“You can walk into any classroom and it looks the same as it did 200 years ago,” says Doug Lederman, editor of Inside Higher Ed. However, that’s all changed, as the pandemic set into motion different modes of learning. Institutions have been forced to rethink where and how learning happens. 

Lederman had a conversation with his colleague Scott Jaschik about the current hybrid model of learning and whether there is a way of learning that trumps the traditional “butts in seats” model. They also examined some of the pre-pandemic learning models that are gaining ground now. 

The many challenges the pandemic brought forth

While the pandemic created new ways of learning and greater flexibility for students, it also brought inefficiencies to light. One of these issues was the “digital divide,” the difference in levels of access many students had to computers and Wi-Fi. Students also had different levels of access to safe and secure, quiet places to study.

“We even saw some colleges [trying to combat this] by setting up Wi-Fi stations in their parking lots,” says Lederman. Enrollment data showed that students from low-income and minority groups were disproportionately affected by COVID-19 and dropped out, he adds. Institutions increased training and support for faculty members to match higher student expectations. However, 

“the quality of [the instruction] we saw delivered was not great at the beginning. There was a lot of variation, and the [instructors] who had more exposure to online learning were able to pivot better and faster than those who did not,” 

says Lederman. 

The pandemic also forced institutions to address the financial implications of operating universities, as well as how they use campus space. “Perhaps there’ll be fewer office desks and potentially fewer buildings,” says Lederman. We’d also expect a decentralization of facilities across the board, from dorm rooms to coworking spaces. 

It’s not the end of face-to-face learning

Universities had no choice but to integrate online learning into their programs last year when we were all sheltered in place due to COVID-19. This actually propelled things already in play pre-pandemic. For example, prior to the pandemic, a third of all students, mainly older, working, or location-bound students, had taken at least one online course.

The number has grown steadily in recent years. “The enrollment of online learning had been growing at a time when enrollment in general in higher education was flattening and declining,” says Lederman. He added that more students had been signing up for online courses because of their flexibility and convenience.

While more students have been signing up for online classes, many still prefer a split of in-person and online classes (a hybrid model of learning). They cite socialization and collaboration as important components of in-person learning. 

Brightspot strategy conducted a survey of more than 400 students in the U.S. The study found that of those students attending face-to-face classes, 15 percent were more likely to rate their academics as “far above average” compared to those learning only remotely. Hybrid learners were also 33 percent more likely to recommend their university to their friends.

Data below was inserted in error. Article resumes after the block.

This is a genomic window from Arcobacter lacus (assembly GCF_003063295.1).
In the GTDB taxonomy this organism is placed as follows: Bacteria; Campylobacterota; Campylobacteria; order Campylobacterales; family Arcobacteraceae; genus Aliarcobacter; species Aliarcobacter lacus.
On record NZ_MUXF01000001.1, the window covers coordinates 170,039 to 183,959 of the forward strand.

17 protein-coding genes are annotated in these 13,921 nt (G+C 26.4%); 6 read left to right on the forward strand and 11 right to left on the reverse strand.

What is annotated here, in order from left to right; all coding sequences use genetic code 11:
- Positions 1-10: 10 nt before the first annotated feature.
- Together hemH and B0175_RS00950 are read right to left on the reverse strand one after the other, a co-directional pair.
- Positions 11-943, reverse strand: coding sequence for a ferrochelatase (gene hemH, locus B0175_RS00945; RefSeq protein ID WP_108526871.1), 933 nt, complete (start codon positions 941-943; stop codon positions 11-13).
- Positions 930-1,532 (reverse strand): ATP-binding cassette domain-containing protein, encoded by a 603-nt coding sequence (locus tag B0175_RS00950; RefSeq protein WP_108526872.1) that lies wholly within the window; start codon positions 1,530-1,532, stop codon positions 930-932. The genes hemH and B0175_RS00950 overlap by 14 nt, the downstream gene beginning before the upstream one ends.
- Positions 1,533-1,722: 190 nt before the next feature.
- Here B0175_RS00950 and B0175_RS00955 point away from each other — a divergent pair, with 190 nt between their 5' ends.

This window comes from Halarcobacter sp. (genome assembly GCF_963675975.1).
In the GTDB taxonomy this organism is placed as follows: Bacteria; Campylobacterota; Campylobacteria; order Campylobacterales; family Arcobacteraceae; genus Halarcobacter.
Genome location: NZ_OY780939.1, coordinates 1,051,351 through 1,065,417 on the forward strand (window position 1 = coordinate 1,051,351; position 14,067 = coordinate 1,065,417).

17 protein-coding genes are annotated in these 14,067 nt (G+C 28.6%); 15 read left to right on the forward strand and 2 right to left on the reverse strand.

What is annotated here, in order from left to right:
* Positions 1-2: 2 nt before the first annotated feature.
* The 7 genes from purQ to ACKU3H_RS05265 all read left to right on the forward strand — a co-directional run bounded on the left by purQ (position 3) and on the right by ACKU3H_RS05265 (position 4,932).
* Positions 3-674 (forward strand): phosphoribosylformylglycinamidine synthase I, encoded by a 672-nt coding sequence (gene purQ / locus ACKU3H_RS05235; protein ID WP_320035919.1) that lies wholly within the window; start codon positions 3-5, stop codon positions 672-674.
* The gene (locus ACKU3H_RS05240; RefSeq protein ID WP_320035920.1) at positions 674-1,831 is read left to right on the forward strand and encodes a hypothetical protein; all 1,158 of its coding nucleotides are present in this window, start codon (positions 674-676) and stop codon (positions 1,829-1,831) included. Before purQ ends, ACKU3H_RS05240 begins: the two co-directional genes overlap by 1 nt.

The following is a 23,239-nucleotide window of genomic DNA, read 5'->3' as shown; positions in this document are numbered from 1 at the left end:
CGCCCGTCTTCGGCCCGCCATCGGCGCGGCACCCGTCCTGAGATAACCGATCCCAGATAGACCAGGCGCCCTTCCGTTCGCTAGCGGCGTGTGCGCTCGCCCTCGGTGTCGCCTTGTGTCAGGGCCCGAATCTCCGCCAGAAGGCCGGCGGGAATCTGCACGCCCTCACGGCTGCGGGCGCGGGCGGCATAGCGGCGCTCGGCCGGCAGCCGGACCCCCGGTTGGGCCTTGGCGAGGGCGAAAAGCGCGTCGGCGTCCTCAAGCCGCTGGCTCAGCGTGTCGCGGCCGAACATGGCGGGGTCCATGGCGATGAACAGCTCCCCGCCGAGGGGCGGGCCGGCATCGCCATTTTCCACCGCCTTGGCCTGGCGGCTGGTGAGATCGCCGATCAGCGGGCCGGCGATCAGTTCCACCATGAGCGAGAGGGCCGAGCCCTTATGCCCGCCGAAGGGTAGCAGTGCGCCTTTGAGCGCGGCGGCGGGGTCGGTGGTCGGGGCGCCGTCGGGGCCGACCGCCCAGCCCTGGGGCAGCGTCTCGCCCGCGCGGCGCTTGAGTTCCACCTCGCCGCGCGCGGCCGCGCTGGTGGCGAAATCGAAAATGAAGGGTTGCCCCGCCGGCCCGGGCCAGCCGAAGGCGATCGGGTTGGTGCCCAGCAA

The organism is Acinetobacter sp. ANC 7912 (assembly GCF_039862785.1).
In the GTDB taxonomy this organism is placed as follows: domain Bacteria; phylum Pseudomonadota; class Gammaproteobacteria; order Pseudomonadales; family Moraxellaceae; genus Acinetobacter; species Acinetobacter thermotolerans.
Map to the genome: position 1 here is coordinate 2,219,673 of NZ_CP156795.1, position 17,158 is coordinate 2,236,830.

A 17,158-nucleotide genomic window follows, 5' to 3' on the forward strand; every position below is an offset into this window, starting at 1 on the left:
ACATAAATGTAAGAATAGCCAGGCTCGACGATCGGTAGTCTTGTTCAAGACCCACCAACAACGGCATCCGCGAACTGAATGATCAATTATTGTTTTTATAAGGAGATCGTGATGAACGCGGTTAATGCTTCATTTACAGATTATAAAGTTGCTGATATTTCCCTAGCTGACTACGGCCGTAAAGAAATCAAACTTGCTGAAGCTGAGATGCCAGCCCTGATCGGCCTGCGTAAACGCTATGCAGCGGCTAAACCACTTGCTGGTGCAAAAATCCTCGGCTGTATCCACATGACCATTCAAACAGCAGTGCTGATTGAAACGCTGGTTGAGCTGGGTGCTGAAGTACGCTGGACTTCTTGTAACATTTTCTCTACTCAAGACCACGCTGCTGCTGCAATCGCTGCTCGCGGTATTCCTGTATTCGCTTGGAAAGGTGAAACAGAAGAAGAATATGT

Virtual and physical spaces should be integrated

During the pandemic, virtual interactions became the norm for a sense of community. Dr. Thomas Ellett, chief experience officer at Quinnipiac University, says one of the most popular initiatives they tried was a virtual roommate program, which they plan to continue for commuter students moving forward. “It certainly wasn’t the same,” he said of the past year, “but creativity reigned.”

Students held reflective yoga sessions after hikes, attended events centered around food trucks, and participated in group outings for residence hall pods called “pods on the quad.”

Outdoor space has become more of a feature at Jackson State University too. “Here in Mississippi, it doesn’t get that cold,” Dr. Powell shared. “We’re getting ready to put down an outdoor study space so students can use some of their green areas to study and interact.” The school’s newly renovated commuter lounge also features an outdoor extension, which makes it more discoverable for students who didn’t know it was there before.

The materials used to build a space can also make it feel more accessible and safer. Carney explained that by using glass and allowing transparency into rooms, students can see what happens in academic departments they may not have had prior exposure to. They can also evaluate an environment before deciding to enter.

In terms of integrating physical and virtual spaces, she said, “[remote work] is not going to go away with COVID, so we’re trying to understand how we can improve on what we’ve been doing so that people who are connected remotely have the same sense of belonging in that discussion as the people who are literally around the table.”

Haymes has a vision of a hybrid learning system where students can attend university remotely while also having access to a physical education hub where they can network with fellow students and access resources like reliable wireless internet. Mesh Cowork has already set up these types of satellite offices, which can be designed to suit student needs and reflect an institution’s culture. The hope is to increase capacity at schools in a way that will benefit underserved students and higher education institutions alike. As Haymes sees it, “We now have a seat for every student in the United States who wants to go to school.”

By using recent advancements in hybrid learning and continuing the community-building work of these panelists and others, higher education could become more equitable than ever before.

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